Investigating Police Response to Civil Unrest in Philadelphia and Phoenix
Ballard Spahr’s White Collar Defense/Internal Investigations Group was engaged to conduct investigations into two major urban police departments—Philadelphia and Phoenix— in close succession, resulting in high-profile reports of crucial findings and important recommendations.
In Philadelphia, the City Controller turned to the group to conduct an independent investigation into the city’s response to civil unrest following the murder of George Floyd. In Phoenix, the city engaged the group to investigate two separate, high-visibility matters: false charges against a group of protesters and circulation within the police department of a commemorative “challenge coin” with an inflammatory inscription mocking a protester injured in an earlier demonstration.
The Philadelphia review focused on the city’s operational and resource deployment and tactics during the protests and looting that occurred in May and June 2020. More than 1,700 documents—including intelligence reports, after-action reviews, training records, and police procedures—were reviewed and scores of residents, city leaders, and police officials were interviewed.
The report found that the city failed to heed warning signs and plan sufficiently for widespread unrest. The resulting was an inadequate response, including failure to engage available resources to mitigate chaos or adhere to protocols developed from past experience with large-scale disturbances.
To address the findings in the report, our attorneys made specific recommendations to the city, including to the structure of its Office of Emergency Management. We also provided recommendations for improving future responses and enhancing policies, procedures, and training. The team was led by Henry E. Hockeimer, Jr., leader of the White Collar Defense/Internal Investigations Group, and included Terence M. Grugan, Emilia McKee Vassallo, and Izabella Babchinetskaya.
In Phoenix, attorneys from the White Collar Defense/Internal Investigations Group determined that a challenge coin and other, similar items—including patches, hats, and shirts—circulated among dozens of Phoenix police officers to celebrate an incident where an officer struck a protester in the groin with a smoke canister during an anti-Trump demonstration in August 2017—all in violation of department policy.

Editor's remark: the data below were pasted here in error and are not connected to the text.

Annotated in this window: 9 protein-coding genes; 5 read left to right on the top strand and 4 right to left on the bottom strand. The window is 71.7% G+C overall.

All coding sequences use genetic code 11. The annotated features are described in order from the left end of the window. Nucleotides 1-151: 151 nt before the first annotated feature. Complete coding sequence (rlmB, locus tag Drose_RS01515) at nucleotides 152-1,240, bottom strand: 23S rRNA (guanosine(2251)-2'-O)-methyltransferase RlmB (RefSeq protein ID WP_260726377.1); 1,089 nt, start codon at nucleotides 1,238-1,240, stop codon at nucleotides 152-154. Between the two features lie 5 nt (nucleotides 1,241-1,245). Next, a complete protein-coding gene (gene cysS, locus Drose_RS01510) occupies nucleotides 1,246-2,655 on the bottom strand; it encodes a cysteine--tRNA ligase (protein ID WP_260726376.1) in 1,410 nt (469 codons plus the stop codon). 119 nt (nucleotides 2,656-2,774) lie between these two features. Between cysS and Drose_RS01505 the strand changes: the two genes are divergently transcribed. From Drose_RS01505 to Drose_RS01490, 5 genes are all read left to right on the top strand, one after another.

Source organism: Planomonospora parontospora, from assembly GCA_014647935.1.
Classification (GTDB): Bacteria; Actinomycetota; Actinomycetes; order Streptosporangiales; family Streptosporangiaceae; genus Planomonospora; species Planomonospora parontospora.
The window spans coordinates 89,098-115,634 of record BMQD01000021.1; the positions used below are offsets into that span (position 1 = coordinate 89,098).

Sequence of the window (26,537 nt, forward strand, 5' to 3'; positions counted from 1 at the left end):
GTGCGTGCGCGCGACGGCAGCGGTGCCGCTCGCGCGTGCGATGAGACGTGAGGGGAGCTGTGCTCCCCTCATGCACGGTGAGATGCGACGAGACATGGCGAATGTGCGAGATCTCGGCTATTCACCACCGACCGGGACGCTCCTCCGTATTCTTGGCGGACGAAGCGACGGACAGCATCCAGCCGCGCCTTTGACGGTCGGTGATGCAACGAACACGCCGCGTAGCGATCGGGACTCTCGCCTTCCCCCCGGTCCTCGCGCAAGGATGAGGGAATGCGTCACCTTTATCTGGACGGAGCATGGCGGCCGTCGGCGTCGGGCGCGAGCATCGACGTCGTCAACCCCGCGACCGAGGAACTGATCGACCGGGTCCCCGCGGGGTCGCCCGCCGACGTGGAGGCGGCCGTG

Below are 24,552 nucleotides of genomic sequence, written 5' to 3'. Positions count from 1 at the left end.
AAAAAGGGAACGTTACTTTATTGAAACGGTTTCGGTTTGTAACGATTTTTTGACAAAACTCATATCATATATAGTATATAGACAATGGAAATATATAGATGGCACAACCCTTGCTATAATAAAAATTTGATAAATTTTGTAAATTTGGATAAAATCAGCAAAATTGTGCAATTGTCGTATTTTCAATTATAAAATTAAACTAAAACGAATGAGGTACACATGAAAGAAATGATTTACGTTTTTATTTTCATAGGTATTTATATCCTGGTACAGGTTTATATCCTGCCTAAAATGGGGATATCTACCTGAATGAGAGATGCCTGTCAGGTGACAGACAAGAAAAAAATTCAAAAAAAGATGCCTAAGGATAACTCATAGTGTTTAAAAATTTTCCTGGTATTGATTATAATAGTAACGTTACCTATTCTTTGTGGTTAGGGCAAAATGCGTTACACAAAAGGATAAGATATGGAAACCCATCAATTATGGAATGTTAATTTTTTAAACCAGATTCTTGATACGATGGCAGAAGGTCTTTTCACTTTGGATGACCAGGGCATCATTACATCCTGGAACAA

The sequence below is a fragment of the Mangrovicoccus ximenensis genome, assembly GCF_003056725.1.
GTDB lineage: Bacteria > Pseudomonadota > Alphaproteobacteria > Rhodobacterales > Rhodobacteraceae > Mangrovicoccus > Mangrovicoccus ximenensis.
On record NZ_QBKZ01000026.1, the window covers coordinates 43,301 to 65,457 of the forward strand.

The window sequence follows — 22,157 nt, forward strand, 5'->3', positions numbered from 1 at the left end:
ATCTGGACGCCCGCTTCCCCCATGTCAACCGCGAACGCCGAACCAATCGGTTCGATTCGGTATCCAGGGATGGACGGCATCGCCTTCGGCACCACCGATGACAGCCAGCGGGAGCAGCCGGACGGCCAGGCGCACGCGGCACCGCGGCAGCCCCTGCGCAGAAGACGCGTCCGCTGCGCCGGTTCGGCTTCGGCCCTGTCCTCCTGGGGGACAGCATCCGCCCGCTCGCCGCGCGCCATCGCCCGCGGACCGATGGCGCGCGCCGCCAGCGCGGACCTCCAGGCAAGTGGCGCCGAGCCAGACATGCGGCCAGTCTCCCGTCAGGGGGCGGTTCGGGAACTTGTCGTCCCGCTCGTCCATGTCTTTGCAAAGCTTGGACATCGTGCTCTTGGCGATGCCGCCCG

In the second Phoenix matter, our team investigated the decision to charge a group of 15 protesters at an October 2020 racial justice demonstration as a criminal street gang—charges that were later thrown out of court.
The review found that Phoenix Police and prosecutors from the Maricopa County Attorney’s Office ignored established criteria for identifying true criminal street gangs and instead relied on information from a source of highly questionable credibility. They then “orchestrated” the criminal street gang case with inconsistent and inaccurate police reports, dubious grand jury testimony, and deeply flawed legal conclusions, which a judge found to be unconstitutional, the report states.
In investigating the two incidents, Ballard Spahr’s team conducted dozens of interviews with police leaders and officers and reviewed more than 10,000 documents, including police reports, personnel files, emails, court documents and transcripts, social media postings, and news coverage, as well as body-worn and strong-mount camera footage.
The reports include recommendations for addressing the findings, including adoption and revision of policies and procedures, appropriate disciplinary action, improvements to internal investigative methods, and further investigation by a separate law enforcement agency. The team was led by Henry E. Hockeimer, Jr., and included Terence M. Grugan, Brad Gershel, and Jillian L. Andrews.